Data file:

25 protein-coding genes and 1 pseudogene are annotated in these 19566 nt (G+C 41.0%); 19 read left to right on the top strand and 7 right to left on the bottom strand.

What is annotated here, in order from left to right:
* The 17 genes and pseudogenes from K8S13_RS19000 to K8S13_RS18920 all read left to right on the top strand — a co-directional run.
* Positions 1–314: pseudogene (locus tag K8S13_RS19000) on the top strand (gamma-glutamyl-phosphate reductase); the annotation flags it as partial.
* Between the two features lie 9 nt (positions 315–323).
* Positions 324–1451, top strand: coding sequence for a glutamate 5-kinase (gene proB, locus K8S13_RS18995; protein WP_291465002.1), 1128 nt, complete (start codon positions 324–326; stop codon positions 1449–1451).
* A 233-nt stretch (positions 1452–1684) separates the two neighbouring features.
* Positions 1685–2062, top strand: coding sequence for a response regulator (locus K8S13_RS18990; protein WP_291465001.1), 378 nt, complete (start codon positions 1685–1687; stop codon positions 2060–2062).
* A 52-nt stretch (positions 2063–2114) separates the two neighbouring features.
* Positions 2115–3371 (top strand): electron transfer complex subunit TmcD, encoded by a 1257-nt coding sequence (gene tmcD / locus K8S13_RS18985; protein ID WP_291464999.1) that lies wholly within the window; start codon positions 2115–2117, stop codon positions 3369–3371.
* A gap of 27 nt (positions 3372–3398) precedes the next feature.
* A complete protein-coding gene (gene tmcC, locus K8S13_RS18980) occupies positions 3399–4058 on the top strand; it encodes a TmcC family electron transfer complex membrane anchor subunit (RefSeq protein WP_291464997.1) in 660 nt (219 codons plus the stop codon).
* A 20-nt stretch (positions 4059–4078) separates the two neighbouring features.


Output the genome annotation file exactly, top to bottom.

25 protein-coding genes and 1 pseudogene are annotated in these 19566 nt (G+C 41.0%); 19 read left to right on the top strand and 7 right to left on the bottom strand.

What is annotated here, in order from left to right:
* The 17 genes and pseudogenes from K8S13_RS19000 to K8S13_RS18920 all read left to right on the top strand — a co-directional run.
* Positions 1–314: pseudogene (locus tag K8S13_RS19000) on the top strand (gamma-glutamyl-phosphate reductase); the annotation flags it as partial.
* Between the two features lie 9 nt (positions 315–323).
* Positions 324–1451, top strand: coding sequence for a glutamate 5-kinase (gene proB, locus K8S13_RS18995; protein WP_291465002.1), 1128 nt, complete (start codon positions 324–326; stop codon positions 1449–1451).
* A 233-nt stretch (positions 1452–1684) separates the two neighbouring features.
* Positions 1685–2062, top strand: coding sequence for a response regulator (locus K8S13_RS18990; protein WP_291465001.1), 378 nt, complete (start codon positions 1685–1687; stop codon positions 2060–2062).
* A 52-nt stretch (positions 2063–2114) separates the two neighbouring features.
* Positions 2115–3371 (top strand): electron transfer complex subunit TmcD, encoded by a 1257-nt coding sequence (gene tmcD / locus K8S13_RS18985; protein ID WP_291464999.1) that lies wholly within the window; start codon positions 2115–2117, stop codon positions 3369–3371.
* A gap of 27 nt (positions 3372–3398) precedes the next feature.
* A complete protein-coding gene (gene tmcC, locus K8S13_RS18980) occupies positions 3399–4058 on the top strand; it encodes a TmcC family electron transfer complex membrane anchor subunit (RefSeq protein WP_291464997.1) in 660 nt (219 codons plus the stop codon).
* A 20-nt stretch (positions 4059–4078) separates the two neighbouring features.